Research Papers: Gerotarget (Focus on Aging):
Core level regulatory network of osteoblast as molecular mechanism for osteoporosis and treatment
Metrics: PDF 1164 views | HTML 1265 views | ?
Ruoshi Yuan1,2,*, Shengfei Ma3,*, Xiaomei Zhu5, Jun Li4, Yuhong Liang4, Tao Liu4, Yanxia Zhu4, Bingbing Zhang4, Shuang Tan4, Huajie Guo4, Shuguang Guan3, Ping Ao1,2 and Guangqian Zhou4
1 Key Laboratory of Systems Biomedicine, Ministry of Education, Shanghai Center for Systems Biomedicine, Shanghai Jiao Tong University, Shanghai, China
2 School of Biomedical Engineering, Shanghai Jiao Tong University, Shanghai, China
3 Department of Physics, East China Normal University, Shanghai, China
4 The Center for Anti-Ageing and Regenerative Medicine, Shenzhen University, Shenzhen, China
5 GeneMath, N.E., Seattle, WA, USA
* These authors have contributed equally to this work
Ping Ao, email:
Guangqian Zhou, email:
Keywords: hormone, osteoporosis, regulatory network, strontium treatment, systems biology, Gerotarget
Received: August 30, 2015 Accepted: January 04, 2016 Published: January 15, 2016
To develop and evaluate the long-term prophylactic treatment for chronic diseases such as osteoporosis requires a clear view of mechanism at the molecular and systems level. While molecular signaling pathway studies for osteoporosis are extensive, a unifying mechanism is missing. In this work, we provide experimental and systems-biology evidences that a tightly connected top-level regulatory network may exist, which governs the normal and osteoporotic phenotypes of osteoblast. Specifically, we constructed a hub-like interaction network from well-documented cross-talks among estrogens, glucocorticoids, retinoic acids, peroxisome proliferator-activated receptor, vitamin D receptor and calcium-signaling pathways. The network was verified with transmission electron microscopy and gene expression profiling for bone tissues of ovariectomized (OVX) rats before and after strontium gluconate (GluSr) treatment. Based on both the network structure and the experimental data, the dynamical modeling predicts calcium and glucocorticoids signaling pathways as targets for GluSr treatment. Modeling results further reveal that in the context of missing estrogen signaling, the GluSr treated state may be an outcome that is closest to the healthy state.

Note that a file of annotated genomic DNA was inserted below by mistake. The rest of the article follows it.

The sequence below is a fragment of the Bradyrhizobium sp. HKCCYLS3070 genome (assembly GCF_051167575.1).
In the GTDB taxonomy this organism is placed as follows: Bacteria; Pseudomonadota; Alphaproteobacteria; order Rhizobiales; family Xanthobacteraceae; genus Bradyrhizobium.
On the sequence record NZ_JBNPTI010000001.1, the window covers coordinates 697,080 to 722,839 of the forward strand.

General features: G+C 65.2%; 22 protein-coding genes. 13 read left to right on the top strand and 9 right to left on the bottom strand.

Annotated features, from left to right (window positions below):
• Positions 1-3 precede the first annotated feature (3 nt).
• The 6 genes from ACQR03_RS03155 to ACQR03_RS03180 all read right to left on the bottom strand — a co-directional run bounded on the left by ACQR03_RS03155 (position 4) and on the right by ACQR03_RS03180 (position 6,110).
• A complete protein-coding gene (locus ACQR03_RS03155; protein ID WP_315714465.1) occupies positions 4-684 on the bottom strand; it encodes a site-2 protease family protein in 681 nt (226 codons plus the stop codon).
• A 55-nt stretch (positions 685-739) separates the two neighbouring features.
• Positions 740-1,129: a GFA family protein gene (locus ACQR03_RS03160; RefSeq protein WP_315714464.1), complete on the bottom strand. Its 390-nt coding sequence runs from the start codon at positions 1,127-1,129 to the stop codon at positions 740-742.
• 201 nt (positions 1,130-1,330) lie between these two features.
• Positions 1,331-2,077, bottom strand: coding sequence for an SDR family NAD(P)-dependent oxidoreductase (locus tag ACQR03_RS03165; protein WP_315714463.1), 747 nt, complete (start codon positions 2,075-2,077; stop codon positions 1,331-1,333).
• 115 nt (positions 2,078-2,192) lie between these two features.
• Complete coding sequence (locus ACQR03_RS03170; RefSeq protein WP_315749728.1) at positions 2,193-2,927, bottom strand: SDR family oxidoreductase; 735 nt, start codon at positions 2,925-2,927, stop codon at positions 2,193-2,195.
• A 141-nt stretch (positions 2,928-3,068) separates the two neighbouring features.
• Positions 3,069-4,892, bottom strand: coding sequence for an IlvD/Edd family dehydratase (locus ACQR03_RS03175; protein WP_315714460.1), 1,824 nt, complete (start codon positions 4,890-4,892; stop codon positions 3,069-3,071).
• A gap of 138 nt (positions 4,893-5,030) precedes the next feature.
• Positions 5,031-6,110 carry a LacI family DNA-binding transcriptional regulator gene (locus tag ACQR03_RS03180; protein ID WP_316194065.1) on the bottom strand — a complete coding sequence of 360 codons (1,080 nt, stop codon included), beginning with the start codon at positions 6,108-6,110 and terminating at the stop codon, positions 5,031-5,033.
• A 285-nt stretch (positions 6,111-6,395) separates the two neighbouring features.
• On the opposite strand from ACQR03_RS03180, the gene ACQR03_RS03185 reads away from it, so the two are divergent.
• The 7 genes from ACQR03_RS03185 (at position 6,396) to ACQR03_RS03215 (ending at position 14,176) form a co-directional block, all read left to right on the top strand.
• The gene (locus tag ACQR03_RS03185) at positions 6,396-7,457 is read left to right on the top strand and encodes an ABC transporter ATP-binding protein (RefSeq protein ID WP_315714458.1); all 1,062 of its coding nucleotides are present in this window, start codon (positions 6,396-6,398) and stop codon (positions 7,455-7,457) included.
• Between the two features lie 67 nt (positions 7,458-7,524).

All site content, except where otherwise noted, is licensed under a Creative Commons Attribution 3.0 License.